amuse bouche ~ playfully taut shot of freshly puréed tomatoes, watermelon topped with a layer of pop rocks.......artistry of Chef Erika Davis of Ponte Vedra Inn & Club
Catching up with my 2008 posts!
This past summer I had the opportunity to be on the panel of judges for a local Iron Chef competition hosted by Publix Aprons Cooking School and Shands Jacksonville for the annual Art & WineFest at the Hyatt Regency Riverfront.
First off ~ my apologies about the photography.
These were done by *ahem* a friend in between the evening's gourmet tastings + open bar, so you can well imagine.
Well, at least he was having a good time.
Alas, the photos are by TasteMemory.com unless otherwise noted.
Also, I have been having a serious problem with people borrowing my photos without asking (((sigh))). Please see copyright notice @ the sidebar and be nice.
So the secret ingredient of the evening?
from the left: Chef ?, Chef Tony Corrente, Chef Erika Davis, Chef Grace Glhan discover the secret ingredient......tomatoes
The annual event is hosted to benefit the UF & Shands Medical Neonatal Intensive Care Unit in Jacksonville Florida. It's a community event that unites local chefs, restaurateurs, artists, collectors, the business + medical community as well as food enthusiasts.
I thought to share with you just a glimpse......
Chef Patrick Walley of Publix Aprons Cooking School overseeing the assembly........
for the babies: proceeds for the event benefit the babies in the UF & Shands Medical Neonatal Intensive Care Unit
toasty beginnings: an earthy bowl of tomato soup with potatoes, bacon and of course toppled with truffle oil
perfectly caramilzed scallops with chutney like tomato salsa served wtih blanched asparagus al denté to the bite
savory + sweet: grilled snapper lovingly takes bed with yellow heirloom tomatoes + topped with just a breath of microgreens
*Photo courtesy of Publix Aprons Cooking School
Chef Patrick Walley, Publix Aprons Cooking School
I met Chef Patrick a couple of years ago when I signed up for The Basics of Culinary at the cooking school. He definitely inspires his students to learn skills with great ease, fun and insight. Also to note, the local 'Iron Chef' competitions hosted by the cooking school have become his signature appeal which is a perfect example of how Chef Patrick is dedicated to building community + comradarie around the gourmet food culture. The cooking school also offers everythig from knife skills, dim sum, Italian cooking, regional cooking, kids camps and sushi making. They are also noted for having incredible celebrity guests as Top Chef's Tom Colicchio, Food Network's Michael Chiarello and the ever cool Chef Ming Tsai.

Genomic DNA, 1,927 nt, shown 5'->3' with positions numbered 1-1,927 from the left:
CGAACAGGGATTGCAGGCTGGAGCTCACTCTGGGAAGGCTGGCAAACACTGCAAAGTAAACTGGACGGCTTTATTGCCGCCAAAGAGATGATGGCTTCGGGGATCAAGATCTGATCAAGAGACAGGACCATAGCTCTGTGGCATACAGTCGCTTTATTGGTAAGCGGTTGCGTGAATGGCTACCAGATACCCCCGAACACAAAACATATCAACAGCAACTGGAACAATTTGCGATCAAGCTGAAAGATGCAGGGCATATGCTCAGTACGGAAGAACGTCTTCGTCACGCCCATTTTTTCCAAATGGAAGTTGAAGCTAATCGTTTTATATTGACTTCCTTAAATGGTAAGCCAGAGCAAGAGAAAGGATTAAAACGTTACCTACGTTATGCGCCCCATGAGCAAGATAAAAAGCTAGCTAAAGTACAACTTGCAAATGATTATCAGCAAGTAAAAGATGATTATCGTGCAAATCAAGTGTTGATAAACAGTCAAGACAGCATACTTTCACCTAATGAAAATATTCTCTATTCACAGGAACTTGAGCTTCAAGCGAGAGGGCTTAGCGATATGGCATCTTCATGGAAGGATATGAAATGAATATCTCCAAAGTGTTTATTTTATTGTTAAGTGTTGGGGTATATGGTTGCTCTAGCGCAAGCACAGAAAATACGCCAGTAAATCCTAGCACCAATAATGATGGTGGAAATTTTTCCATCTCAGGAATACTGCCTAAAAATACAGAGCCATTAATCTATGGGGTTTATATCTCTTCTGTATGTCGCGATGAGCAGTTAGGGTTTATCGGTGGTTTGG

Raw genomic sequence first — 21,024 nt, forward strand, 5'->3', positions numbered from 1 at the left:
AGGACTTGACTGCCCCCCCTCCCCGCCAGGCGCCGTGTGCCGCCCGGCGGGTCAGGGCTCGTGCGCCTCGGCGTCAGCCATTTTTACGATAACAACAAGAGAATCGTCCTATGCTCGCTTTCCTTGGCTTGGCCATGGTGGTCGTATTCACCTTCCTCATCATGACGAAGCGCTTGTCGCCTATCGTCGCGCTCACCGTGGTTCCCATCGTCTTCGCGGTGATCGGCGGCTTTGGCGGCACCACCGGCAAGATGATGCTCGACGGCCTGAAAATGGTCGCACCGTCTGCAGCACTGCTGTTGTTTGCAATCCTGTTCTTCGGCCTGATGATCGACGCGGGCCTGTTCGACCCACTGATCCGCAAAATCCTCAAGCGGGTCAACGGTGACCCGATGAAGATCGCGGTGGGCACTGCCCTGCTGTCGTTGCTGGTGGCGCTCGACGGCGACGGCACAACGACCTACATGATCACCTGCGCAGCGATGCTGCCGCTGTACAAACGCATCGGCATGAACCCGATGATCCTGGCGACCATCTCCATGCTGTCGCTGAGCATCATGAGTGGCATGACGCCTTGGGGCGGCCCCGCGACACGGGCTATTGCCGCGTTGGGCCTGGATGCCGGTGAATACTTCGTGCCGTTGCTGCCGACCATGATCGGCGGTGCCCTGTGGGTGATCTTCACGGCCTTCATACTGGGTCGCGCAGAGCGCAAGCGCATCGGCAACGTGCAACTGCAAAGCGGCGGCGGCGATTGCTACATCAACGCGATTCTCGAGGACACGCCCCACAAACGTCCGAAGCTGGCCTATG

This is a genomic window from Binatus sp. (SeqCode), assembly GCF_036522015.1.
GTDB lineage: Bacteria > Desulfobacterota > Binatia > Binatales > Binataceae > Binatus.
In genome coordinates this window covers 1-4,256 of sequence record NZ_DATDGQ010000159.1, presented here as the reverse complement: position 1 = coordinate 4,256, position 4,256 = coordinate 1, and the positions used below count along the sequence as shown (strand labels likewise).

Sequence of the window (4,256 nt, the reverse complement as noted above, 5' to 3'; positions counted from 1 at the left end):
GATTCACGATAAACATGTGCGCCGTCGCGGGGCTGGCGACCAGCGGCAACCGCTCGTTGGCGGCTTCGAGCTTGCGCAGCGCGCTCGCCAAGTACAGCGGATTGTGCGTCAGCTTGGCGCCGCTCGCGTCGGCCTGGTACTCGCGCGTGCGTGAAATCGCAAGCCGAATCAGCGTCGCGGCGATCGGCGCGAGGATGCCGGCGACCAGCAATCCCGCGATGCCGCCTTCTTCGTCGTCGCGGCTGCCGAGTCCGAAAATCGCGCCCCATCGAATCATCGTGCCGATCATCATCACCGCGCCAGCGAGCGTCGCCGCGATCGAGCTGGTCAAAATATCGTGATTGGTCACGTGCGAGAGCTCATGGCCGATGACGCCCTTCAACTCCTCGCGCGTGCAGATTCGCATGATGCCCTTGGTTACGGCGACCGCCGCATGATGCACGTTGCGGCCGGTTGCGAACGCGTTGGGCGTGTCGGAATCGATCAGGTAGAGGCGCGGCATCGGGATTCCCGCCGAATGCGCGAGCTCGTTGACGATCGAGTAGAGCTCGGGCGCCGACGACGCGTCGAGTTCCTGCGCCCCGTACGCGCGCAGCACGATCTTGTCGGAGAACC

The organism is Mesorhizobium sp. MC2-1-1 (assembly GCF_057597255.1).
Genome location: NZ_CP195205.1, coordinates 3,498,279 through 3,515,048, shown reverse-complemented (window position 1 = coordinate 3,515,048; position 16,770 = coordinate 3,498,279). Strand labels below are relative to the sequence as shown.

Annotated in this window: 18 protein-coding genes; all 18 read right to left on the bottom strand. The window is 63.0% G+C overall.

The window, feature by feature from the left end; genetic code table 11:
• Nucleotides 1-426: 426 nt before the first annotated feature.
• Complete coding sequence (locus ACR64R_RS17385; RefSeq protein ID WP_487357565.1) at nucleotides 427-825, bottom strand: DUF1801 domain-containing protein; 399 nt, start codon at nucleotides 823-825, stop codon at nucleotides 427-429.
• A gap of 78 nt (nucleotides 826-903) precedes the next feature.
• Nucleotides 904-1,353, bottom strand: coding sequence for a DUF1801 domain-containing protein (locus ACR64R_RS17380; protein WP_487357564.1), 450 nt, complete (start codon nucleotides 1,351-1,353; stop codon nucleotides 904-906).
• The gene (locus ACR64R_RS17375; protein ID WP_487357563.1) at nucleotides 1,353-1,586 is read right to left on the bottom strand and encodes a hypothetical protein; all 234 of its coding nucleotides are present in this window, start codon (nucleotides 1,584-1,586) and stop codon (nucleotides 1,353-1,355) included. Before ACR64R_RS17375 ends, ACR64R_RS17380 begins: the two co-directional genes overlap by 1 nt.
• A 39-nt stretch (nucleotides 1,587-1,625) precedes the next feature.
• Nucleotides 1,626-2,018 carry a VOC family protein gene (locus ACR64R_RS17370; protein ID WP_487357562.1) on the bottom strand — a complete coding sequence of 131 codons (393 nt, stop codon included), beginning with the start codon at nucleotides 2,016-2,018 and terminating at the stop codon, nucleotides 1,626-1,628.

You can learn more about the cooking school here.
Also here's my interview with Chef Patrick Walley.
TM: What made you decide to become a chef?
CPW: Most chef's will claim that watching their mother, aunt or grandma magical whip up childhood treats in the kitchen is what spurred them into the crazy world of culinary. This is partly true for myself.....but I can pin point the moment that I just know that I had a connection with food. My senior year in high school in West Virginia. I needed to fill a class so I enrolled in home economics and that hand made cherry pie scored me a date with a very pretty girl. I found the power to lure women my way!! WOW. The rest is as they say, history.
TM: What was your first job in a professional kitchen?
CPW: Mostly every chef started as a dishwasher, or they should have. I to was a sud buster at a local chain steakhouse in my hometown. My true first pro chef job came when I had ran into C.M.C Michael Russell at a culinary salon in Morgantown West Virginia in 1985. I apprenticed under Chef Russell for 3 years at Travis Pointe Country Club in Ann Arbor MI. This experience at such an early stage of my career begin shape my view of what great food should be about.
TM: What experience was a turning point that formed your viewpoint as a chef today?
CPW: For years chef's have been talking about knowing where your product comes from. From 2003 to 2005, I was the executive chef at an upscale guest ranch in western Colorado where I sourced 95% of my products from local ranchers and farmers. Hand picking my eggs once a week, helping harvest local fruit and vegetable to be served to our guests that night to petting the goat that gave the milk to produce great unpasturized cheeses. Knowing the people that put their heart and soul into producing the highest quality product that the earth would allow them.
TM: Who do you admire and why?
CPW: I admire the individual who is willing to take a culinary risk and taste or cook something different. Everyone has the ability to change what they consume on a daily basis and I applaud and admire the people that go out of their way to try something different.
TM: What do you enjoy the most about your work?
CPW: I enjoy introducing someone to a product that they have not used before but may have walked past a hundred times and always wondered how to cook this product. I enjoy the fact that I am making a difference in someone's daily life by helping them expand their culinary repertoire and getting them out of the rut of cooking the same dishes with the same ingredients over an over again.